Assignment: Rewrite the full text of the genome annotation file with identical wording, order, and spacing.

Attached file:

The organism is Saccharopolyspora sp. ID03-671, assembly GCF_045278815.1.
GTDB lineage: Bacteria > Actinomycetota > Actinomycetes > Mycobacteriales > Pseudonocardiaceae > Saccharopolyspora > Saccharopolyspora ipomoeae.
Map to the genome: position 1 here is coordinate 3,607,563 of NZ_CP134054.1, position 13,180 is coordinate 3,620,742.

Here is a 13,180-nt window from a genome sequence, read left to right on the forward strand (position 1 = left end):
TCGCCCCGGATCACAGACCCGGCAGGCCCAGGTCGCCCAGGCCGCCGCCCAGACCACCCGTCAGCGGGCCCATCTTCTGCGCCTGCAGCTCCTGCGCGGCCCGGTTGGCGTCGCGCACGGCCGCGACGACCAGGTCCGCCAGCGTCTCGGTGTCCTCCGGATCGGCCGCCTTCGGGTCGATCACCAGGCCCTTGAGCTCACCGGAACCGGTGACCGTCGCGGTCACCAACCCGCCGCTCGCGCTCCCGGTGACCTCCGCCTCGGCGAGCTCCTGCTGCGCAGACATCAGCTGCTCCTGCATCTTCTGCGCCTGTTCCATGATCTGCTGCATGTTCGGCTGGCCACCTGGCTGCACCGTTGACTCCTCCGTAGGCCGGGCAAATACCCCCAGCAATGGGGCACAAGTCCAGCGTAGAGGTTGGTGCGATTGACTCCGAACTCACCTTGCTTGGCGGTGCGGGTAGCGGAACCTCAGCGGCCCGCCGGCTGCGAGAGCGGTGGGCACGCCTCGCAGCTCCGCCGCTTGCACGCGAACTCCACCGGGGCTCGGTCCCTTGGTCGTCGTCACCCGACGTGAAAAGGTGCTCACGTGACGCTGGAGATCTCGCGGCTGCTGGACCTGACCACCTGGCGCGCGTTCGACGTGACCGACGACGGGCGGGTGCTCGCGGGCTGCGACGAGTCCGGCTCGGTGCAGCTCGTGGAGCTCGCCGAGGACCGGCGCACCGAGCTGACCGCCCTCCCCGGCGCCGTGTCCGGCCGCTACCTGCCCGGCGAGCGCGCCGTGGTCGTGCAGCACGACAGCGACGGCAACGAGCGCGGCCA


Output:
The organism is Saccharopolyspora sp. ID03-671, assembly GCF_045278815.1.
GTDB lineage: Bacteria > Actinomycetota > Actinomycetes > Mycobacteriales > Pseudonocardiaceae > Saccharopolyspora > Saccharopolyspora ipomoeae.
Map to the genome: position 1 here is coordinate 3,607,563 of NZ_CP134054.1, position 13,180 is coordinate 3,620,742.

Here is a 13,180-nt window from a genome sequence, read left to right on the forward strand (position 1 = left end):
TCGCCCCGGATCACAGACCCGGCAGGCCCAGGTCGCCCAGGCCGCCGCCCAGACCACCCGTCAGCGGGCCCATCTTCTGCGCCTGCAGCTCCTGCGCGGCCCGGTTGGCGTCGCGCACGGCCGCGACGACCAGGTCCGCCAGCGTCTCGGTGTCCTCCGGATCGGCCGCCTTCGGGTCGATCACCAGGCCCTTGAGCTCACCGGAACCGGTGACCGTCGCGGTCACCAACCCGCCGCTCGCGCTCCCGGTGACCTCCGCCTCGGCGAGCTCCTGCTGCGCAGACATCAGCTGCTCCTGCATCTTCTGCGCCTGTTCCATGATCTGCTGCATGTTCGGCTGGCCACCTGGCTGCACCGTTGACTCCTCCGTAGGCCGGGCAAATACCCCCAGCAATGGGGCACAAGTCCAGCGTAGAGGTTGGTGCGATTGACTCCGAACTCACCTTGCTTGGCGGTGCGGGTAGCGGAACCTCAGCGGCCCGCCGGCTGCGAGAGCGGTGGGCACGCCTCGCAGCTCCGCCGCTTGCACGCGAACTCCACCGGGGCTCGGTCCCTTGGTCGTCGTCACCCGACGTGAAAAGGTGCTCACGTGACGCTGGAGATCTCGCGGCTGCTGGACCTGACCACCTGGCGCGCGTTCGACGTGACCGACGACGGGCGGGTGCTCGCGGGCTGCGACGAGTCCGGCTCGGTGCAGCTCGTGGAGCTCGCCGAGGACCGGCGCACCGAGCTGACCGCCCTCCCCGGCGCCGTGTCCGGCCGCTACCTGCCCGGCGAGCGCGCCGTGGTCGTGCAGCACGACAGCGACGGCAACGAGCGCGGCCA